• Jerry, from southern California, told us he had worked in the electrical distribution industry for more than 25 years. “I lost my job in August of 2008 when the housing bubble and second Great Depression were hitting hard. The branch I worked in closed, since the industry relies heavily on new construction.”
• “I never saw being let go coming,” wrote Elizabeth M., who worked at an educational center. “I simply showed up less and less on the work schedule. Then, after 2 weeks of not appearing at all, I received a voice mail via my cell phone that informed me they were actually letting me go. (Whatever happened to telling someone to their face?)”
The Emotional Toll: “I hide my emotions, but deep down I feel I am dying off”
Your tales of losing long-held jobs—often with minimal advance notice or human consideration—were bracing. But more compelling still were the numerous accounts of how long-term joblessness has affected you personally and psychologically.
• Perhaps no testimony was bleaker than a note we received from Peter K., who said he used to be a middle manager making over $100,000 a year. His life now? “Stay up too late at night and sleep too long in the morning. Drink way too much … stare at the computer screen, stare out the window, stare at your image in the mirror, stare at the ceiling fan … Social life—none. I’m no fun. Sex—none. Women would sooner hear you have Hepatitis then learn you’re unemployed … Depressed—big time. Think suicide every day.”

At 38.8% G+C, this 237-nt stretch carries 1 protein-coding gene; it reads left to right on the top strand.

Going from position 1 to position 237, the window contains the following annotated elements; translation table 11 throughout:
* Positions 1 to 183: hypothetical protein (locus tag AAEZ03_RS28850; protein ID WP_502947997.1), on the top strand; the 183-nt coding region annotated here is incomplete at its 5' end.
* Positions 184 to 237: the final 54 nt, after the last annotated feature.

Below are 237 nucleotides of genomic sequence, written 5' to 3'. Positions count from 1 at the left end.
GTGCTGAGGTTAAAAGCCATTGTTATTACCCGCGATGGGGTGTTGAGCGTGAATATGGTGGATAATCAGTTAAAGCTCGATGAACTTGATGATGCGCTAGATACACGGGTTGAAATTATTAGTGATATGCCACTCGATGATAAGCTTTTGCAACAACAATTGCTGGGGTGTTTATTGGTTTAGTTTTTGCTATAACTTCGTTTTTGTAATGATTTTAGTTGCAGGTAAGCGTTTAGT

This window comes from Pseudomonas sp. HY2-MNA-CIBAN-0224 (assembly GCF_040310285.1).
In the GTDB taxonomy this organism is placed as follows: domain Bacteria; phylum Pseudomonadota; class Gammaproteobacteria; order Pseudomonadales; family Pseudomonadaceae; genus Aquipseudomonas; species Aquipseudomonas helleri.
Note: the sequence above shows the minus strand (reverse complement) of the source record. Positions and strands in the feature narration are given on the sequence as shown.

• Scott V. told us that when his money began to run out and he didn’t know how he was going to feed his children, he had the same thought. “To be extremely honest I thought of taking the easy way out, which probably many people have. I read an internet article a couple of weeks ago about some 22 (?) year old ending her life because she had no job and too many bills that she couldn’t handle. Of course I didn’t do that, because I consider myself a strong person and I have a lot to live for.”